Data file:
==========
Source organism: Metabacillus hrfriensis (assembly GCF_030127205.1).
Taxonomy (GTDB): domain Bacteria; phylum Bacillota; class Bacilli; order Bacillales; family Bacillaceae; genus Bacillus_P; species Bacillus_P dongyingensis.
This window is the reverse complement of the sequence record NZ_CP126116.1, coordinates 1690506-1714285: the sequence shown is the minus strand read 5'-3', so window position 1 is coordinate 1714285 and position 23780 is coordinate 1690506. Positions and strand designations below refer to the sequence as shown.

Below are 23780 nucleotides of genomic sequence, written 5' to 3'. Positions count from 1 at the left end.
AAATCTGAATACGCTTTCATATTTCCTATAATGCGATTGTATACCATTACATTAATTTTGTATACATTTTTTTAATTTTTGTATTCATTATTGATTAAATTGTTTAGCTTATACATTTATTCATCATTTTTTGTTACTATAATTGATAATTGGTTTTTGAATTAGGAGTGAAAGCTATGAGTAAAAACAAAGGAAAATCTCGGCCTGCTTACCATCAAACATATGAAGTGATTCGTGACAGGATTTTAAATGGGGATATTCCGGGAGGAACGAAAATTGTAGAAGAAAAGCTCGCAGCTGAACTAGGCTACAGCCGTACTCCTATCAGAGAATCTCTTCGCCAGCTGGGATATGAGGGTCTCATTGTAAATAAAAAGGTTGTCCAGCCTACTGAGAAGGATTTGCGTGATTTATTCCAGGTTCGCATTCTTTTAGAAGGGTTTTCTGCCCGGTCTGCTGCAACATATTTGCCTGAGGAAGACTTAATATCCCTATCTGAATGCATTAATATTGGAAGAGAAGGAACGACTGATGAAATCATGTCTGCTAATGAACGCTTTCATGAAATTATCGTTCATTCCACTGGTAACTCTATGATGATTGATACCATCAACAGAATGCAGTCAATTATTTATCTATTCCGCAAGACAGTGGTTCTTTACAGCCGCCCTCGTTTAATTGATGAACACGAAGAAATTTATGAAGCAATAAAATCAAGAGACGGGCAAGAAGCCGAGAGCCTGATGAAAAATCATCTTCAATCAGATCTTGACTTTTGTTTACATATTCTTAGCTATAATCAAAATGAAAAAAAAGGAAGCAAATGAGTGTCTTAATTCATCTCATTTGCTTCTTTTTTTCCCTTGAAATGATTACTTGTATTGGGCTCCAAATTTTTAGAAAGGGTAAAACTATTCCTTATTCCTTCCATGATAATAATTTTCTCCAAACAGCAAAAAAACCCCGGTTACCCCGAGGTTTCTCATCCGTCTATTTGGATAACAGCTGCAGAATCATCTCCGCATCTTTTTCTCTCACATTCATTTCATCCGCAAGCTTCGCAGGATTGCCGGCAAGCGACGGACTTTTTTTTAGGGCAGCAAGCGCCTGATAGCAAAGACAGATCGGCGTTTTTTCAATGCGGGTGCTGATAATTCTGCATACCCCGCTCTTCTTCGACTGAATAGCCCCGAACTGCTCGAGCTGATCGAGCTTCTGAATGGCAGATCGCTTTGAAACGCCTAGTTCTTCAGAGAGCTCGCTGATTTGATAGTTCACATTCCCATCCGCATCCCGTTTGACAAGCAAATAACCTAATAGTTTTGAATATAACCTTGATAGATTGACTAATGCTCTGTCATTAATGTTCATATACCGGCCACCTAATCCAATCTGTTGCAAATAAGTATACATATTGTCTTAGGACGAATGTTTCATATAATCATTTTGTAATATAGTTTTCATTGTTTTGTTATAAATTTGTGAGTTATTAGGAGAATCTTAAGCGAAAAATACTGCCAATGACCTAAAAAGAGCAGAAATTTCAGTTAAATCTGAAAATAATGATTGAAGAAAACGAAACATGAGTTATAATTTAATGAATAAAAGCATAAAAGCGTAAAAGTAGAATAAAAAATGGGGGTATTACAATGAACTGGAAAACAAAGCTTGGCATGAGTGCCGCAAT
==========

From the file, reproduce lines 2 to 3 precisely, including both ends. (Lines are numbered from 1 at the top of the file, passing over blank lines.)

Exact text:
Taxonomy (GTDB): domain Bacteria; phylum Bacillota; class Bacilli; order Bacillales; family Bacillaceae; genus Bacillus_P; species Bacillus_P dongyingensis.
This window is the reverse complement of the sequence record NZ_CP126116.1, coordinates 1690506-1714285: the sequence shown is the minus strand read 5'-3', so window position 1 is coordinate 1714285 and position 23780 is coordinate 1690506. Positions and strand designations below refer to the sequence as shown.